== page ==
Email

Email inbox management: Best practices and tips

Keeping your email inbox organized is critical to staying productive and on top of your work. Here are some best practices that you can follow.

First published

09.09.2022

Last edited

09.09.2022

Read time

7 minutes


    By James

    James has five years' experience as a Content Marketer, bylines on Left Foot Forward, Submittable, and INOMICS, and a Master's in History. In his free time he likes to read, play guitar, and write for his personal blog.

    There’s nothing quite as frustrating as an overflowing, cluttered inbox.

    Whether you’re dealing with work emails or personal messages, a disorganized inbox can make it difficult to find the information you need when you need it.

    If your inbox is starting to feel out of control, don’t worry – you’re not alone.

    In fact, according to a recent study, the average person spends nearly two and a half hours every day managing their emails.

    Luckily, there are a few simple steps you can take to get your inbox under control.

    In this article, we’ll share 15 email inbox management best practices that will help you declutter your inbox and improve your productivity.

    Email inbox management best practices

    There are some general best practices when it comes to inbox management that applies across service providers.

    The below pertains to any inbox you or your employees might have. 

    Never open links from unknown senders

    If you get an email from someone you don’t know with a link in it, never click on the link.

    The reason you want to be highly skeptical of links in messages from unknown senders is that this is the primary way you become the victim of phishing.

    Phishing is a type of online scam where someone tries to trick you into giving them personal information or clicking on a link that will install malware on your computer.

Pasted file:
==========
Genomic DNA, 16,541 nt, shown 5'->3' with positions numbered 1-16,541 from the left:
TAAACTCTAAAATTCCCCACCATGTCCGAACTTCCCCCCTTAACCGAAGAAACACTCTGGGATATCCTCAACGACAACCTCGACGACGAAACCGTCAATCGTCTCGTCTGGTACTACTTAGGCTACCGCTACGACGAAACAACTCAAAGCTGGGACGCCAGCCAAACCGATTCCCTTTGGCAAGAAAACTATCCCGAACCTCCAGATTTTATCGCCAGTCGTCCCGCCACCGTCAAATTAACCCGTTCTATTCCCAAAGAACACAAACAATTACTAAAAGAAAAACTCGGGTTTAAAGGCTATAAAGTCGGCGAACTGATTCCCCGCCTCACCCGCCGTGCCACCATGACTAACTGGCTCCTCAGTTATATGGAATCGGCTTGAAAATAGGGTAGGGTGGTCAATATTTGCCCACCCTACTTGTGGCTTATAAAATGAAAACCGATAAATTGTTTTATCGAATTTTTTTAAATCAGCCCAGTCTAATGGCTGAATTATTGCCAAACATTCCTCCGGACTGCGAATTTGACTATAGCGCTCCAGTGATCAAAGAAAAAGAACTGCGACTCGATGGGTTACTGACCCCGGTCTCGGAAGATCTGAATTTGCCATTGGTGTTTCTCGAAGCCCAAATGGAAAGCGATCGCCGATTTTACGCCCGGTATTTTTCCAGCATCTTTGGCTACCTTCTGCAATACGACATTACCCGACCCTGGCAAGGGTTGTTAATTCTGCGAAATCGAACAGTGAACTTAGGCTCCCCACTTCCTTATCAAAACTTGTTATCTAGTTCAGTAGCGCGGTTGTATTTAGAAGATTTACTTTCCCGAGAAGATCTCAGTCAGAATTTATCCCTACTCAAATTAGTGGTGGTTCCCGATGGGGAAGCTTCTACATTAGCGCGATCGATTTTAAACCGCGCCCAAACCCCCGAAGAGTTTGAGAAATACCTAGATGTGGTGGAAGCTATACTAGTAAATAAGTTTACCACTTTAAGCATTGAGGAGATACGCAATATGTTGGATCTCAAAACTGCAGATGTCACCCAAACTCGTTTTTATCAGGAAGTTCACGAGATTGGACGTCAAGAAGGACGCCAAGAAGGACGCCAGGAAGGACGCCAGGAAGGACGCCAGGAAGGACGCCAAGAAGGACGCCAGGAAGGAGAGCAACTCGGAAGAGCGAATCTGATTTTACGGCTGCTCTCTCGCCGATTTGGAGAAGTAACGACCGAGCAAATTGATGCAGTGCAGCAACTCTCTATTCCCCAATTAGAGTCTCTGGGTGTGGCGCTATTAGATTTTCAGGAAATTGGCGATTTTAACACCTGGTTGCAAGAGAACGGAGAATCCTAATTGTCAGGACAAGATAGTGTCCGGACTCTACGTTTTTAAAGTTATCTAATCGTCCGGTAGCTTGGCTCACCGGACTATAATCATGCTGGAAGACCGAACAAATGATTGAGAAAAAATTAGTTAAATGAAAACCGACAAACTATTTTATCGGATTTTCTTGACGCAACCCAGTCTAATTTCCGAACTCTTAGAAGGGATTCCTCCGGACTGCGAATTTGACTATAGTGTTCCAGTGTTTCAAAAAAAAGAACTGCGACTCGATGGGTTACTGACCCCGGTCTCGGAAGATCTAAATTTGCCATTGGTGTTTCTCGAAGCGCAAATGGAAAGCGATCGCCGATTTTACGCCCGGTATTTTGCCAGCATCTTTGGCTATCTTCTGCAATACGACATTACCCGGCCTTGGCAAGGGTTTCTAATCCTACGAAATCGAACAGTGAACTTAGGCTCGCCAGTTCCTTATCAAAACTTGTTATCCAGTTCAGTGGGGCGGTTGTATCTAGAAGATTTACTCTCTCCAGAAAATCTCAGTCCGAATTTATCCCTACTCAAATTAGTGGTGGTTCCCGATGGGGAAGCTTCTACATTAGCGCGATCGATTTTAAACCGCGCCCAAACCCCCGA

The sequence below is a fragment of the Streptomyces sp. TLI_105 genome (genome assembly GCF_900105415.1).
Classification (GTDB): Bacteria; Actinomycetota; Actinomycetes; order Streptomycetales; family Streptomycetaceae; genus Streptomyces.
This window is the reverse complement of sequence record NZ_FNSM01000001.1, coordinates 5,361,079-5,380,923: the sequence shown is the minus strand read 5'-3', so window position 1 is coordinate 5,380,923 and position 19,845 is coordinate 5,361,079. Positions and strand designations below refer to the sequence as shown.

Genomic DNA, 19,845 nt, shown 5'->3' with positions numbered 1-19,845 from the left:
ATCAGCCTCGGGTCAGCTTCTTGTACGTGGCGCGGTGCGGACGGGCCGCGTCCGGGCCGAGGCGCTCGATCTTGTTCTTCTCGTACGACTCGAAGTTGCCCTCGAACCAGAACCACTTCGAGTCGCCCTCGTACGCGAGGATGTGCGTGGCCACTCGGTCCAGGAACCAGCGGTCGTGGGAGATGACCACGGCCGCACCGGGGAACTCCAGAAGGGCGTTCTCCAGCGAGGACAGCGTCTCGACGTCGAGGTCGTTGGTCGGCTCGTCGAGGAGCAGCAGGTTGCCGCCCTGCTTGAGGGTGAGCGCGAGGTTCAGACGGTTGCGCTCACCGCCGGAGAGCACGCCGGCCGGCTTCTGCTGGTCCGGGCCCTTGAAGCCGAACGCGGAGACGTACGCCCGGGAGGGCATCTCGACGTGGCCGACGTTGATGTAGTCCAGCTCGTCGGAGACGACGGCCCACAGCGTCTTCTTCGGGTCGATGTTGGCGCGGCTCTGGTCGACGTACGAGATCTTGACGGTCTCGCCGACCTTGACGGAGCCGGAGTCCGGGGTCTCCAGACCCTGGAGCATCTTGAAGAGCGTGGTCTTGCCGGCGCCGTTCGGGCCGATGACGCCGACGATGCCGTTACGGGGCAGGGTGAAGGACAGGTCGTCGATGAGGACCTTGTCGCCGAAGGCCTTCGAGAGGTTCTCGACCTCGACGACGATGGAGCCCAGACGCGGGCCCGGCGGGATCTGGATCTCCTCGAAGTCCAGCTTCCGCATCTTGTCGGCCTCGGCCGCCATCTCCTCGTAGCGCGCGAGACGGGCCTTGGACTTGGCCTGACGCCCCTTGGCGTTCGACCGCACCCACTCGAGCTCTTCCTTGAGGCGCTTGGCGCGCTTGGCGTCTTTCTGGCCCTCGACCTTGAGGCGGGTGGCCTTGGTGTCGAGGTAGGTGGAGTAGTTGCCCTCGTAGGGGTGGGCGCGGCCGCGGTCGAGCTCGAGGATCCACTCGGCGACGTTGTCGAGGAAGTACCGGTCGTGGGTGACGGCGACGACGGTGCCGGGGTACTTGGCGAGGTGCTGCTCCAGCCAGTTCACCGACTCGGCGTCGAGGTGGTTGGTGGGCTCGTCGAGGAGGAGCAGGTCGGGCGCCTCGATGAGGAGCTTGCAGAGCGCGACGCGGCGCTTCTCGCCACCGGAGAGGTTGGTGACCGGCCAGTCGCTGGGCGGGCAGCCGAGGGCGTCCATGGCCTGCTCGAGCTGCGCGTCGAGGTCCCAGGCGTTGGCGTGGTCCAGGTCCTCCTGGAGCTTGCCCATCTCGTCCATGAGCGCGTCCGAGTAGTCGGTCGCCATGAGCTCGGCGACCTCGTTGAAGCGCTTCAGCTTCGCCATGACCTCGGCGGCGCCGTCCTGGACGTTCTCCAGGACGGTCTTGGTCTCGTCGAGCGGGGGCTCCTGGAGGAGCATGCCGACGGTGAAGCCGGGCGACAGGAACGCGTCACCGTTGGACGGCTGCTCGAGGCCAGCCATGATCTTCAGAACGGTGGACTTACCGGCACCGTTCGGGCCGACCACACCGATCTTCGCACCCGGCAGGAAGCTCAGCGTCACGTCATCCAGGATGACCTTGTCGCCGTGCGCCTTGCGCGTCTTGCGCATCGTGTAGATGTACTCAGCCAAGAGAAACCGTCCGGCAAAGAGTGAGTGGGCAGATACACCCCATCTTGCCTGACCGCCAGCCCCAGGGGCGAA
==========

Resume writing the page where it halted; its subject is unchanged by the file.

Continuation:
Phishing can also take place over social media, and even over the phone, in which case it’s always a good idea to be able to look up unknown numbers.

    If you’re not sure whether or not an email is legitimate, you can always contact the sender to verify it – but it’s always better to err on the side of caution.

    Keep a consistent filing system

    One way to maintain control over your inbox is to keep a consistent filing system.

    This means creating folders and subfolders (if needed) and always filing away messages or deleting them as soon as you’re done.

    Doing this will help you avoid the “pileup” effect, where messages keep arriving in your inbox and never get sorted.

    Set up filters

    Another way to keep your inbox under control is to set up filters.

    This means creating rules that automatically sort messages into different folders based on your specific criteria.

    For example, you could create a filter that automatically sends all messages from your boss to a “Boss” folder or all messages with attachments to an “Attachments” folder.

    Use the search function

    If you’re struggling to find a particular message, make use of your email program’s search function.

    This can be a lifesaver when you’re trying to track down that one important message in a sea of unimportant ones.

    The search function is a great way to find things like:

    • Messages from a specific sender
    • Messages with a certain word or phrase in the subject line
    • Messages that have been sent to a particular address